The pair will develop a large database of common objects that can be used as building blocks for business processes, Hamilton added.
“Now they can have one large set of databases, if you will, of objects and dictionary elements,” she said. “Then each industry can specify which in that library they will use. Our goal is to create this common collaboration architecture which would support commonality whenever possible but at the same time support the individuality or uniqueness of different industries.”
This library of objects will benefit businesses as they seek to launch new b-to-b relationships with partners, said Hollis Bischoff, an analyst at Meta Group, in Stamford, Conn.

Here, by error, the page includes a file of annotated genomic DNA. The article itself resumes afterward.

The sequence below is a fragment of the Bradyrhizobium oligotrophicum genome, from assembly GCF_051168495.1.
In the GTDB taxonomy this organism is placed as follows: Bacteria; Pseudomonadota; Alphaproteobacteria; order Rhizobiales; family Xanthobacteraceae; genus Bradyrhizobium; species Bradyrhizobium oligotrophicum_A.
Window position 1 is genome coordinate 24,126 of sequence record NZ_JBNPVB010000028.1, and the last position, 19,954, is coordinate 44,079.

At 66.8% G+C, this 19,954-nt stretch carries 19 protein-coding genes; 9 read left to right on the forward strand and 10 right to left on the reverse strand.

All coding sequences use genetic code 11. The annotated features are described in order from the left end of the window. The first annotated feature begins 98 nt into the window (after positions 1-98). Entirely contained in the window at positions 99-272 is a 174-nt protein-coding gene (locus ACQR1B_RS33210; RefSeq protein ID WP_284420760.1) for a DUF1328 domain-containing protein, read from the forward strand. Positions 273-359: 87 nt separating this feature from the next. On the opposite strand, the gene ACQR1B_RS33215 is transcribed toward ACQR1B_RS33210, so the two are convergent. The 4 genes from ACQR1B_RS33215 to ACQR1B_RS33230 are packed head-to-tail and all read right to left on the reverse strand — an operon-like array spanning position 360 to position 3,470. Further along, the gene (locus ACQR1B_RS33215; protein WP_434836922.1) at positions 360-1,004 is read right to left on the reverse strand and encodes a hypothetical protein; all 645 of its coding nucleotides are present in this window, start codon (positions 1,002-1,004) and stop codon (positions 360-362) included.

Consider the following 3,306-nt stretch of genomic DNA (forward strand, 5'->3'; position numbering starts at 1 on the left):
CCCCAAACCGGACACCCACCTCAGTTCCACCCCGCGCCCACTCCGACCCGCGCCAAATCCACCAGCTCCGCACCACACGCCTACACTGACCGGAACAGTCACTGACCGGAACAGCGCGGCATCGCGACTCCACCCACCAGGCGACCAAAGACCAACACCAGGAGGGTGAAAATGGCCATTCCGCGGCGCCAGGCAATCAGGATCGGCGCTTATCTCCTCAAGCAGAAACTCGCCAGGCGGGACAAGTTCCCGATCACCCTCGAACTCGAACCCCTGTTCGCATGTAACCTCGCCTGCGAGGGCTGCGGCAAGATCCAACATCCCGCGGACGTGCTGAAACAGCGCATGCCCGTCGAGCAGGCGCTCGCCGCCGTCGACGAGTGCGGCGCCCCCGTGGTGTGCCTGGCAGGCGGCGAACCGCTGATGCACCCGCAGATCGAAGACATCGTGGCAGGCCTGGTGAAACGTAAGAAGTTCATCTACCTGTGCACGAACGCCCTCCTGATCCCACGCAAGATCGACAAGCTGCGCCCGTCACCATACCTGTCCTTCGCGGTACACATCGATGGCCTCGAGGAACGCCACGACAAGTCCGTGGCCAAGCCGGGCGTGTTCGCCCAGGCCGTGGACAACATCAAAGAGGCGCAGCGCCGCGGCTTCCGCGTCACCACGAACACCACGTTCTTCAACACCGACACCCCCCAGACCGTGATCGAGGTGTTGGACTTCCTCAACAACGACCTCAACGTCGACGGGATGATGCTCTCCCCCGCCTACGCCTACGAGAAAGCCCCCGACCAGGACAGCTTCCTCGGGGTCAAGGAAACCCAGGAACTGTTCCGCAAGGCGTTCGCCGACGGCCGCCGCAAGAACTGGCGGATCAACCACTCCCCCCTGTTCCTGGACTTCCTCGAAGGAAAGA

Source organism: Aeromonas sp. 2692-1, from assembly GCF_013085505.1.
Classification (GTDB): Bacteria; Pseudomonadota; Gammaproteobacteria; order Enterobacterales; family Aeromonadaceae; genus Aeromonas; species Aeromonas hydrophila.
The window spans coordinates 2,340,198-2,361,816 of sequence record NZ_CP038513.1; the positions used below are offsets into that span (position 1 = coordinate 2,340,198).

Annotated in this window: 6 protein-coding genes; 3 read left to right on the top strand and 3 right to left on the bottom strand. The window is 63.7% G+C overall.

“Most organizations haven’t institutionalized to the point where they can say, ‘I already have this process as a Web service or a workflow,'” Bischoff said. “Instead of having to negotiate with company A, B, and C, they can take the object that is closest to what they need to do. It allows both partner organizations to find a way to trust each other because they know it is a trusted process. The more we can take these objects and make these non-proprietary, the easier it is to get to that nirvana of plug-and-play.”